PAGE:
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I come now to the augurs and if they have any secret books I do not inquire into them; I am not very curious about inquiring into the principles of the augurs. I know, what I have learnt in common with all the people, what answers they have frequently given in the public assemblies. They say that it is contrary to divine law for any public business to be brought before the people when any proper officers observing the heavens. Will you venture to deny that, on the day when the Lex curiata1 concerning you is said to have been passed, the magistrates were observing the heavens? A man is here present in court, of the most eminent wisdom, and dignity, and authority, Marcus Bibulus. I assert that on that very day he, as consul, was observing the heavens. “What then,” you will say, “are then the acts of Caius Caesar, that most admirable citizen, invalid in your opinion?” By no means; for there is not one of them which concerns me in the least, nor anything else except these weapons which by that man's proceedings are hurled at me.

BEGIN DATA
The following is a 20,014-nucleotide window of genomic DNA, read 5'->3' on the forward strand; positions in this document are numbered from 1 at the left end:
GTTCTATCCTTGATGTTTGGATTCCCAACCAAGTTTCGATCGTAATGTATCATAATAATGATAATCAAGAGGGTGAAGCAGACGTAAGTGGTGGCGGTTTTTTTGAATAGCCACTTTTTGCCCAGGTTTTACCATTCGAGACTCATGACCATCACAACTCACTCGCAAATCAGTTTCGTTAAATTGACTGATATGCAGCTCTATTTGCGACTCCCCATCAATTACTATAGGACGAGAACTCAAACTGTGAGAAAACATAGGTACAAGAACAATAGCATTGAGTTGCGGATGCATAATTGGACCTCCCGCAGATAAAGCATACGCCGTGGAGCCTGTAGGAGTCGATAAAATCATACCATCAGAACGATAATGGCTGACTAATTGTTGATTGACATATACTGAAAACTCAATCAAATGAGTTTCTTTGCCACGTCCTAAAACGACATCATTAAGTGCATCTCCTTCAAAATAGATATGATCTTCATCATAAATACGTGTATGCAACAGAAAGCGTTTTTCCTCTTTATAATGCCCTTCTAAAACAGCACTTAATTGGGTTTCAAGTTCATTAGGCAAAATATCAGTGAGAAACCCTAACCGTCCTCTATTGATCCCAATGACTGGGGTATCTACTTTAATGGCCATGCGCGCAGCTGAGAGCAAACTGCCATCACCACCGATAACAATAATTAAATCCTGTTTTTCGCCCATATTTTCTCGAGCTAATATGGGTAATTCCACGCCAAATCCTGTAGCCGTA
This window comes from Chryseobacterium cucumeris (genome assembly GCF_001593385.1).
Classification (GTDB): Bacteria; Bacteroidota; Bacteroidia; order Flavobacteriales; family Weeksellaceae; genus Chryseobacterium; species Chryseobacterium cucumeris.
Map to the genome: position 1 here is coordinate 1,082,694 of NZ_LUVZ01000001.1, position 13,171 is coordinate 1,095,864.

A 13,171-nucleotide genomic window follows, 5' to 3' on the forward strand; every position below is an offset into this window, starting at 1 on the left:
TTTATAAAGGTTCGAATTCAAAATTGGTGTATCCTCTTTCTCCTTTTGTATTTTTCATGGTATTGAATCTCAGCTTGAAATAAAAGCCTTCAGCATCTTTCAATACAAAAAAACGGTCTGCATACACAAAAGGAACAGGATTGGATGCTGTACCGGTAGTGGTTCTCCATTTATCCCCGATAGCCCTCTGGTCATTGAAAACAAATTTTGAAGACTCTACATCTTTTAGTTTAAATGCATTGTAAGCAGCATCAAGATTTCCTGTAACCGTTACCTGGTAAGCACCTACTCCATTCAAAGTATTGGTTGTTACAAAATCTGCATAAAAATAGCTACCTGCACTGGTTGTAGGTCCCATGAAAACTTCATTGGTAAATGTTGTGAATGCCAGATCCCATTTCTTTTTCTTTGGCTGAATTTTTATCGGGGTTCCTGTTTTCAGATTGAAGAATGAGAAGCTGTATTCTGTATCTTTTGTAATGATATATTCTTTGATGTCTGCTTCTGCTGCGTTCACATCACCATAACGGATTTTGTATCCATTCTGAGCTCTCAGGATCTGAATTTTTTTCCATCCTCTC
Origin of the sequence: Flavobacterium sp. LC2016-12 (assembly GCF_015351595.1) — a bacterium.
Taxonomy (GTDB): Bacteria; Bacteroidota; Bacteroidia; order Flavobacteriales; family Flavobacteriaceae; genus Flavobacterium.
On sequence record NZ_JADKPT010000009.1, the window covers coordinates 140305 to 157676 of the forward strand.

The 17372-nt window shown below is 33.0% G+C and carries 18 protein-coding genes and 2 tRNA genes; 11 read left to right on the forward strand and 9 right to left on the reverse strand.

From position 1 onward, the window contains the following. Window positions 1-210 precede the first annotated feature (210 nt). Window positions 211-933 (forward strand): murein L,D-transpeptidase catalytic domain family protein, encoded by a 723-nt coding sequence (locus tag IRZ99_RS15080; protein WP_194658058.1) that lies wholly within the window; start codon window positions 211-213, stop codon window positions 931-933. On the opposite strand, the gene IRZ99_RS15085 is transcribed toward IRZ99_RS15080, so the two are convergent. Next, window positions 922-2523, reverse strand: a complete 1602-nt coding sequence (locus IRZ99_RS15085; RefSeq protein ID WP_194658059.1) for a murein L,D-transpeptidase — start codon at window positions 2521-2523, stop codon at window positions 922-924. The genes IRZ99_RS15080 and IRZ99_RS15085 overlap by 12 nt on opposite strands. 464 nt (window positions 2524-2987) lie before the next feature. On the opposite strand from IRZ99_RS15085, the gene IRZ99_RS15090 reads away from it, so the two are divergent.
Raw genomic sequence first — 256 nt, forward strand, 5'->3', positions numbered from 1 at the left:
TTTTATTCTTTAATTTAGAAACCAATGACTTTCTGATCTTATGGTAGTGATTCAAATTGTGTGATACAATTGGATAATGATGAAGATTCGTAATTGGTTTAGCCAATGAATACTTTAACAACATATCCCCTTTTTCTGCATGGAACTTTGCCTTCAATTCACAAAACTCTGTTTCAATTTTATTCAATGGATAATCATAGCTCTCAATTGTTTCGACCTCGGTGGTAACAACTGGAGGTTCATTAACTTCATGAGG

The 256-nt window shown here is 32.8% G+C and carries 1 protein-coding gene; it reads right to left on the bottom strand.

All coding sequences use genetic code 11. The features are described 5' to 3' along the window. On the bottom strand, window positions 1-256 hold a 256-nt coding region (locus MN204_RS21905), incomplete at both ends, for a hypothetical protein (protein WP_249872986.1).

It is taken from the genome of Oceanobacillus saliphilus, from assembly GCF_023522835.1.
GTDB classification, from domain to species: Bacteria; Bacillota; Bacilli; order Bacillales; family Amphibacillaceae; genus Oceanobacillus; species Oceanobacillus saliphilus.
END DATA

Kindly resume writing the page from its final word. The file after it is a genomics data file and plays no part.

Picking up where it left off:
1 A Lex curiata was a law passed by the comitia curiata. And these comitia were held (among other causes) for the purpose of carrying into effect the form of adoption called arrogatio. When the question to be proposed had relation to sacred things, the pontifices presided in them.

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  • Cross-references in notes to this page (1):
    • A Dictionary of Greek and Roman Antiquities (1890), RE´GIA
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